Bear v. Shark Chris Bachelder | Download PDF

Chris Bachelder

"So it's kind of like a parlor game, then?... The question is apparently of Ancient Eastern extraction....

It seems to be a gut thing. The answer just feels right and then you come up with reasons....

Given a relatively level playing field -- i.e., water deep enough so that a Shark could maneuver proficiently, but shallow enough so that a Bear could stand and operate with its characteristic dexterity -- who would win in a fight between a Bear and a Shark?"


In this brilliant satire of our media-saturated culture, the sovereign nation of Las Vegas -- the entertainment capital of the world -- is host to Bear v. Shark II. After a disappointing loss in the first matchup between the land and the sea, the bear is back with a vengeance and out for blood. All of America is obsessed with the upcoming spectacle, so tickets are hard to come by. With an essay entitled "Bear v. Shark: A Reason to Live," young Curtis Norman wins a national writing contest and four tickets to the event. The Normans load up their SUV and embark on a road trip to Vegas.

As they head cross-country, the family is besieged by a dizzying barrage of voices: television and radio personalities, public service announcements, bear and shark pundits, Freudians, theologians, and self-published authors, in addition to the Bear v. Shark fanatics, cultists, and resisters they meet at roadside gas stations and restaurants. Overwhelmed by factoids, statistics, and ten-second debates, the Normans -- along with the rest of country -- can't seem to get their facts straight, much less figure out a way to actually communicate with one another. Sound bites and verbal tics predominate; misheard, misunderstood, andjust plain mistaken information is absorbed, mangled, and regurgitated to hilarious effect; and the most inane subjects -- from the disappearance of Dutch culture to the Shakespearean bias toward the bear -- are vigorously and obsessively debated. These meaningless exchanges of misinformation leave Mr. Norman disenchanted, world-weary, and ambivalent about the impending show, but the family eventually makes it to Vegas for an apocalyptic and surprisingly emotional ending.

Written in quick, commercial-like segments that mirror the media it satirizes, Chris Bachelder's debut is a fiercely funny, razor-sharp novel about the odd intersection of zealotry and trivia, about the barriers to human connection in a society that values entertainment above all else. Through a clever act of novelistic subterfuge, Bachelder makes us laugh at our penchant for absurd and useless information while drawing us into a dazzling spectacle of his own imagination.

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The house was very clean, comfortable, perfectly sized for one to "so it's kind of like a parlor game, then?... the question is apparently of ancient eastern extraction....

it seems to be a gut thing. the answer just feels right and then you come up with reasons....

given a relatively level playing field -- i.e., water deep enough so that a shark could maneuver proficiently, but shallow enough so that a bear could stand and operate with its characteristic dexterity -- who would win in a fight between a bear and a shark?"


in this brilliant satire of our media-saturated culture, the sovereign nation of las vegas -- the entertainment capital of the world -- is host to bear v. shark ii. after a disappointing loss in the first matchup between the land and the sea, the bear is back with a vengeance and out for blood. all of america is obsessed with the upcoming spectacle, so tickets are hard to come by. with an essay entitled "bear v. shark: a reason to live," young curtis norman wins a national writing contest and four tickets to the event. the normans load up their suv and embark on a road trip to vegas.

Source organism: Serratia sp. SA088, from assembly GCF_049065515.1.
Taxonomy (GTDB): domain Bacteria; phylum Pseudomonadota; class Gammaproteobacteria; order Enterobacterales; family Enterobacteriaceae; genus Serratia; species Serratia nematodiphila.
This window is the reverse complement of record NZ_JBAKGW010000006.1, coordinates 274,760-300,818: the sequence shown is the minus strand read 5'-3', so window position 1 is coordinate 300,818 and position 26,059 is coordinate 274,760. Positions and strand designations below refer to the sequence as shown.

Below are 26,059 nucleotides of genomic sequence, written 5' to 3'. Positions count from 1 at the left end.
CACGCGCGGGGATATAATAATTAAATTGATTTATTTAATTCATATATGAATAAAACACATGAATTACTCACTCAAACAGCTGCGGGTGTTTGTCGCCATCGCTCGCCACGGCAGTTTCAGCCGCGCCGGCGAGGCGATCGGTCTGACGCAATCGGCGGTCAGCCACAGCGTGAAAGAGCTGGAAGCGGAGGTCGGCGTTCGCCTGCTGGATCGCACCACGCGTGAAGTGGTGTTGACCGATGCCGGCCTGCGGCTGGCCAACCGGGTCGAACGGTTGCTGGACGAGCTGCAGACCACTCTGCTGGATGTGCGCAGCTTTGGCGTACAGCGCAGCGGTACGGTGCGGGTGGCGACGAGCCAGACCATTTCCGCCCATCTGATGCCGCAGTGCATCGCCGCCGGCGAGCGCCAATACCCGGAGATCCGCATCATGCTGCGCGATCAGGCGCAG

as they head cross-country, the family is besieged by a dizzying barrage of voices: television and radio personalities, public service announcements, bear and shark pundits, freudians, theologians, and self-published authors, in addition to the bear v. shark fanatics, cultists, and resisters they meet at roadside gas stations and restaurants. overwhelmed by factoids, statistics, and ten-second debates, the normans -- along with the rest of country -- can't seem to get their facts straight, much less figure out a way to actually communicate with one another. sound bites and verbal tics predominate; misheard, misunderstood, andjust plain mistaken information is absorbed, mangled, and regurgitated to hilarious effect; and the most inane subjects -- from the disappearance of dutch culture to the shakespearean bias toward the bear -- are vigorously and obsessively debated. these meaningless exchanges of misinformation leave mr. norman disenchanted, world-weary, and ambivalent about the impending show, but the family eventually makes it to vegas for an apocalyptic and surprisingly emotional ending.

written in quick, commercial-like segments that mirror the media it satirizes, chris bachelder's debut is a fiercely funny, razor-sharp novel about the odd intersection of zealotry and trivia, about the barriers to human connection in a society that values entertainment above all else. through a clever act of novelistic subterfuge, bachelder makes us laugh at our penchant for absurd and useless information while drawing us into a dazzling spectacle of his own imagination. two people, and had all the necessities for a few nights stay. Priced 256 to sell is this green titled standalone office warehouse facility providing accommodation with flexibility and opportunity. Products 256 for this song include chord charts, lead sheets, choir parts, and the orchestration. Most were rural and the majority recorded less than one crime a week in, their last 256 full year in operation. So it was a cool line that you were lucky enough to get to walk — or try "so it's kind of like a parlor game, then?... the question is apparently of ancient eastern extraction....